Dear Congress: You will not solve the Attribution problem by creating a temporary Committee to Investigate the DNC Hack

According to CNBC, the latest news from Washington indicates that long-time Senators John McCain (R-AZ) and Charles Schumer (D-NY) are pushing for the creation of a select committee to ensure that congressional focus is directed at investigating the hacking of Democratic Party emails during the Presidential campaign.

This is fascinating. Two years ago we witnessed the Office of Personnel Management (“OPM”) as it tried to perform damage control in the aftermath of a large-scale exfiltration that affected upwards of 22M records.  Then, as now, the problem is exacerbated by attribution or rather the lack thereof.  For the non-technical types, attribution is “figuring out who the bad guys were (or are).”  In the case of high-profile incidents such as the Sony Hack or the OPM data breach, we may hear rumors here and there, some coming from unnamed sources, providing cryptic comments such as “most likely the hacking originated from a nation-state” or other such similar verbiage.  What that really means is that either the methods employed or the ability to operate undetected for a given period of time indicates that the level of sophistication required could only have been performed by a large state-based actor with significant resources and expertise (and patience).

So, going back to the OPM data breach, do we know who did it?  There have been the usual suspects but nothing definitive stating where the attacks originated from and who carried them out.  We are talking about sensitive information related to background investigations (e.g. SF-86 forms), very detailed and potentially damaging intelligence that was exfiltrated from within the government itself.  So, we still have not ascertained who was responsible and certainly have not launched public counter-strikes. Even after a lengthy investigation and committee hearings and testimony from OPM personnel, yet we should somehow infer that the DNC investigation will bear more fruit?


When you look at the OPM hearings and see the level of subterfuge employed by OPM to attempt to diminish the magnitude of the breach you begin to realize that these committee hearings become a lengthy and arduous process. In the end these hearings produced reports such as the “OPM Data Breach: How the Government Jeopardized our National Security for More than a Generation” which took a year to compile and which comes in at just over 240 pages.  In the final analysis after all the hearings, the testimony, and this voluminous report, it still seems that we cannot definitively say exactly “who” did this.  However, we are led to believe that if we put together a special “single-purpose cyber committee” whose sole mandate is to investigate the DNC hack and “put focus on it” we will somehow get answers to our questions?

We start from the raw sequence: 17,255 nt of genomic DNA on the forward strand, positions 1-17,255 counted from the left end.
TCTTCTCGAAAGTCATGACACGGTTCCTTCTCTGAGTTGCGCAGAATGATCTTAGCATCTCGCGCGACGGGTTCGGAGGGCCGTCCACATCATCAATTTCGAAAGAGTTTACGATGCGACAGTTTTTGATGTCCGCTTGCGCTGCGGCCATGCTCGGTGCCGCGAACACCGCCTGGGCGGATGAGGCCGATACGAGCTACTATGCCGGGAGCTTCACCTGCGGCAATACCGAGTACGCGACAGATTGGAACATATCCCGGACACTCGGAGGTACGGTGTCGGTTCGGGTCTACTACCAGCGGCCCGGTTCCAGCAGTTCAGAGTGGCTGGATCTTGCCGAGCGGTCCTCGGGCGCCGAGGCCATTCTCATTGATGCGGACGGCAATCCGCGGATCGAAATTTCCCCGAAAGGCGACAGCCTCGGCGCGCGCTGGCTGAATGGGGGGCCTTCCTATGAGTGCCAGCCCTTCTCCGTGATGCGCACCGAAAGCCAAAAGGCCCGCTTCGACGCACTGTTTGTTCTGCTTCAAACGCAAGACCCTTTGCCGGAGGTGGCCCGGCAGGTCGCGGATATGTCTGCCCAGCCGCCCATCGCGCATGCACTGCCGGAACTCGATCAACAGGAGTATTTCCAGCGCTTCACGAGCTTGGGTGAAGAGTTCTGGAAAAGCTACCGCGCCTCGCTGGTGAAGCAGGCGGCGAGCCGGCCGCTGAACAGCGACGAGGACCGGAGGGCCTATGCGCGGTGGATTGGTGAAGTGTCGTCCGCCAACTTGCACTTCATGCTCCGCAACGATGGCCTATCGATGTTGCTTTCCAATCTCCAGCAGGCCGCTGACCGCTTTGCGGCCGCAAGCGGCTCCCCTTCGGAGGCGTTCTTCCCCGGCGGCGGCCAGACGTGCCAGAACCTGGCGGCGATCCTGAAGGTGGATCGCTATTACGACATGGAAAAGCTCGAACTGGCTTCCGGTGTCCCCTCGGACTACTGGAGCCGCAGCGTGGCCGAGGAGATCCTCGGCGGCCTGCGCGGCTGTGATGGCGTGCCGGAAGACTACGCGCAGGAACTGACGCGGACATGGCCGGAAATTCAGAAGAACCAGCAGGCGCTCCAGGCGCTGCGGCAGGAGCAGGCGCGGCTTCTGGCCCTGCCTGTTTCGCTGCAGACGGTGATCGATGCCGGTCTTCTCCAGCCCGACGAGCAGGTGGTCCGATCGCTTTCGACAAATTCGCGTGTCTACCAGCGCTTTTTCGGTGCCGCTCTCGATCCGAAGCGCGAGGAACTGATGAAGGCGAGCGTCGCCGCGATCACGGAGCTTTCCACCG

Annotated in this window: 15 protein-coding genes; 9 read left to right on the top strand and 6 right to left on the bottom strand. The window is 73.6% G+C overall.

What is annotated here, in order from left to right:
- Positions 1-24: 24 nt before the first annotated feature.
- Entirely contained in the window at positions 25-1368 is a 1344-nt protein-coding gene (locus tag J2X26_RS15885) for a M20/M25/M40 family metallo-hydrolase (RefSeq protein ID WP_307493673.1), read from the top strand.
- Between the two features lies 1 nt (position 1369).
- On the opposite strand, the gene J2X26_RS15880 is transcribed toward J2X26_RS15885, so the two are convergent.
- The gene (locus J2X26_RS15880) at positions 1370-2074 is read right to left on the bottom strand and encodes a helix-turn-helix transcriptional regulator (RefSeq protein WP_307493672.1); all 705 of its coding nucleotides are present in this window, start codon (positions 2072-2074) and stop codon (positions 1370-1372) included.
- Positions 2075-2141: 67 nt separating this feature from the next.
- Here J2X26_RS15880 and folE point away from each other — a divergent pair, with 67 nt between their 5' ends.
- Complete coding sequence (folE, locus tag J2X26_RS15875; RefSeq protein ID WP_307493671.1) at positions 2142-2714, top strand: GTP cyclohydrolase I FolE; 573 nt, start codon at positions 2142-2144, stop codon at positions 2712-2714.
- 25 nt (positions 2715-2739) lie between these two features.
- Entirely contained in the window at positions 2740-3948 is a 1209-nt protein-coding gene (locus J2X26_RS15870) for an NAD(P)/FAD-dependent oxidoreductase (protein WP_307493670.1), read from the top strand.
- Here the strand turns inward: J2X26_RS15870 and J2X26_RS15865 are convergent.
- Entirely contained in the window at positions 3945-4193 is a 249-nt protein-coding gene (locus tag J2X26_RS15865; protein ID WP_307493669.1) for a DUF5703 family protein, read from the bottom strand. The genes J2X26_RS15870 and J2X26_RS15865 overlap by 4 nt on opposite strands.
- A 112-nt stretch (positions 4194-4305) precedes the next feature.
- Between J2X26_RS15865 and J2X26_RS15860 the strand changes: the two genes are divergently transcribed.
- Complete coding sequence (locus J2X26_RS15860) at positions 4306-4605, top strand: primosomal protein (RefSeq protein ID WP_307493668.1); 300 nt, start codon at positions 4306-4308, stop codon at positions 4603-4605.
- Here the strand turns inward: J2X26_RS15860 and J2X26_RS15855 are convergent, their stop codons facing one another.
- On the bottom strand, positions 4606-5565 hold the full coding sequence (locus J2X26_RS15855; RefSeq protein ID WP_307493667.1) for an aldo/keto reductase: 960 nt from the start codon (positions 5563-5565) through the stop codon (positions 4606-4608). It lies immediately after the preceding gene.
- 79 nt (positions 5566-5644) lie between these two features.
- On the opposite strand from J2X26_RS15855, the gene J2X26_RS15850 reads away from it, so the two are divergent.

How about this Senators: form a committee to determine why cybersecurity hygiene continues to receive short-shrift.  To determine why sensitive data continues to remain unencrypted and transmitted over insecure mediums.  To determine why the human element continues to be the weakest link in the cybersecurity chain and yet we continue to put time and effort into forming committees instead of allocating money to training and educational efforts.  If I thought this “committee” was going to get to the bottom of the DNC hack and tell us once and for all exactly “who” was behind this and develop meaningful recommendations to prevent future breaches then it would seem worthwhile; however that is highly unlikely.

The analogy I draw is this: if society developed special investigative teams that had no actual lawful authority. If these same teams investigated crimes on a one-off basis, then drafted verbose reports that discussed what they discussed and talked about, what they then hoped to learn and included a very brief section which indicated what they actually learned (if anything).  Would there be any value in establishing such teams?  No!  This is the current “special” committee; it exists as a feel-good placebo to show we are “doing something”. All the while we are actually doing nothing.  This approach won’t provide meaningful input to understanding breaches or preventing breaches, it will simply look at a very specific incident and since the attribution problem remains ongoing we will end up knowing a little more about the “what” and little if anything about the “who.”